Post by sphinxeyes on Apr 30, 2009 23:27:34 GMT -5
I'm getting ready to transplant my tomatoes and peppers. Some will go in the ground, but I'll have lots of extras that will need to be planted in containers. What's a good soil mix for tomatoes and peppers that will be in containers. Is regular potting soil good enough to be used with the occassional compost tea, or do I need to mix the potting soil with something else? Last year I just used potting soil and the plants I had in containers grew plenty big, but produced almost no fruit.
Commercial potting mix is almost always based on peat moss with a little chemical fertilizer added, a brand name added and then the price marked up. If this is what you want to use for your plants, mixing your own potting soil with chemical fertilizer can be a little tricky, so you're probably best off using the commercial stuff.
As far as I'm concerned, I don't really want the chemical stuff in my potting soil, so when I can I make my own potting soil by mixing plain peat moss with compost. Generally, the more compost the better, all the way up to 100%, and you probably need at least 25% compost. One of the ways this works better than commercial potting soils is it releases the nutrients more slowly over time, so you don't generally need to add more fertilizer later in the season.
Getting good quality compost is key here. No problem if you have enough home made stuff. Purchased compost is generally of poorer quality, and is sometimes contaminated with trash. If you do need to buy it, it's best to look for compost made from wood or other 'known' waste, otherwise you may end up getting something made from household waste which can be a lot less clean. Of course some cities offer free or cheap compost made from household waste, and perhaps you'll decide to use this, but I personally avoid it.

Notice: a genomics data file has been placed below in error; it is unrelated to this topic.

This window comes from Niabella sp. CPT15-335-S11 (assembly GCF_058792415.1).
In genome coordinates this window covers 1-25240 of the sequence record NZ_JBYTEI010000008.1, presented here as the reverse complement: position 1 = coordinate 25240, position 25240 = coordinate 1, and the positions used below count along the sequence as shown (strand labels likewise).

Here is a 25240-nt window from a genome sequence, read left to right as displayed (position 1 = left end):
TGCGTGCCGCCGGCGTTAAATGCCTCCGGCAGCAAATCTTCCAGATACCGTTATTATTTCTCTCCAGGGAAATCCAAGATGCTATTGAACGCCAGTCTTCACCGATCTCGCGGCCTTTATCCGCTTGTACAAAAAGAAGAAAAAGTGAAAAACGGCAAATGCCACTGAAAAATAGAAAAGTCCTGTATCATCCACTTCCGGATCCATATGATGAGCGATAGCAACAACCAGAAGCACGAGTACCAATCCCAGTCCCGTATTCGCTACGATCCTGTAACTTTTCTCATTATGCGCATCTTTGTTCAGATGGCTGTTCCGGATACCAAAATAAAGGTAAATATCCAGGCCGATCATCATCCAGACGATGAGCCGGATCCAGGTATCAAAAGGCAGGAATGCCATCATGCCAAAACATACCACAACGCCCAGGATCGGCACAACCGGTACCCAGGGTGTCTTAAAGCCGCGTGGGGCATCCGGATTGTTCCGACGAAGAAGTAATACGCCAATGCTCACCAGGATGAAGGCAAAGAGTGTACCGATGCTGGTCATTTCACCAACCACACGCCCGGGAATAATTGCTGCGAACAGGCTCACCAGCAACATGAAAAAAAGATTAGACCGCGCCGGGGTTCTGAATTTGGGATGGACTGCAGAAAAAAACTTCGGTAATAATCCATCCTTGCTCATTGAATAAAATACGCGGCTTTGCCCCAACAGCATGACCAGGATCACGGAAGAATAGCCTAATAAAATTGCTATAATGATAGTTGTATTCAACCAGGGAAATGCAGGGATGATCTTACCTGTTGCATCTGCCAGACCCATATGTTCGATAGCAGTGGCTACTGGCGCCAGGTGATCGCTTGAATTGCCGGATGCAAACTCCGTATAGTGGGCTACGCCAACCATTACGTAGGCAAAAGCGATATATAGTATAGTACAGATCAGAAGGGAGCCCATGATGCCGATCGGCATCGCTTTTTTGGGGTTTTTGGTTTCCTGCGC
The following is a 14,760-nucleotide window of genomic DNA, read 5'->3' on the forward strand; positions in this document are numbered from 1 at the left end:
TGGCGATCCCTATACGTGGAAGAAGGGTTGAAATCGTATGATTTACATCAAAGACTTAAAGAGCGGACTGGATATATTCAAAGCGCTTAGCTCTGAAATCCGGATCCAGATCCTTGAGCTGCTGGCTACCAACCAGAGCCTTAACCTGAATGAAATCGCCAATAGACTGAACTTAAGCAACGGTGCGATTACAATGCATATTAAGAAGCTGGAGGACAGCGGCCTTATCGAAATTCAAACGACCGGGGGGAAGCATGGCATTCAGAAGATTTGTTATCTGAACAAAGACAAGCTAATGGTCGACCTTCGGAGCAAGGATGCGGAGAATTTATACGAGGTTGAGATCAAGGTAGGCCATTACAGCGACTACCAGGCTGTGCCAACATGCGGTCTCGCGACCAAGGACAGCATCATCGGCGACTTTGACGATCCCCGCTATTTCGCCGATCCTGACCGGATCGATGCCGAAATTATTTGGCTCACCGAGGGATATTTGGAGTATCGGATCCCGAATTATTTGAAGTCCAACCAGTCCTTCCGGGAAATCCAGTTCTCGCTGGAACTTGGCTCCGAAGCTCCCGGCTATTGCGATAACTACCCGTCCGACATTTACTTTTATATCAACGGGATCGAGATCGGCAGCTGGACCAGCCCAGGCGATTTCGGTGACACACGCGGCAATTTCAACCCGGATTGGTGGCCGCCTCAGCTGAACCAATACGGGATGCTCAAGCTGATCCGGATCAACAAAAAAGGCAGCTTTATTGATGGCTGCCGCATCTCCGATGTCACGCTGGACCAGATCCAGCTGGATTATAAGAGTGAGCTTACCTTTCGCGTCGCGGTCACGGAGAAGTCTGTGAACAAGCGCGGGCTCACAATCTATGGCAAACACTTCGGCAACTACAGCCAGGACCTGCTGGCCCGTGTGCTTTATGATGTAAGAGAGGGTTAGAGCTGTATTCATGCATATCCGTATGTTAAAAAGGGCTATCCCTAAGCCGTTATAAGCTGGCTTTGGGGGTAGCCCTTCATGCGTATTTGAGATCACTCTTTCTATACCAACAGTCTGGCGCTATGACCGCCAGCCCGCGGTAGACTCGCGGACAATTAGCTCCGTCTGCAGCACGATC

Also, heirloom tomatoes generally need a lot larger container than you might expect. Different tomatoes are different sizes and have different needs, but I normally think of 30 liters of dirt as being the minimum. You probably measure volume in other ways. This is about 8 gallons. If you like I'll measure the dimensions of one of my pots.
If the pots are too small, one of the biggest problems you'll have is keeping them watered, because they will dry out too quickly. If you don't have large enough pots, you probably won't get much of a harvest.
Post by bluelacedredhead on May 1, 2009 19:01:48 GMT -5
I used 5 gallon buckets for tomatoes and peppers, and 2 gallon or larger for eggplants. I filled them with black earth mixed with a bit of my own garden soil. I used the same fertilizing schedule with the containers as I did with my own garden. Of course, I had to water the containers often. When temps hit in the 80's and 90's, I watered the containers daily.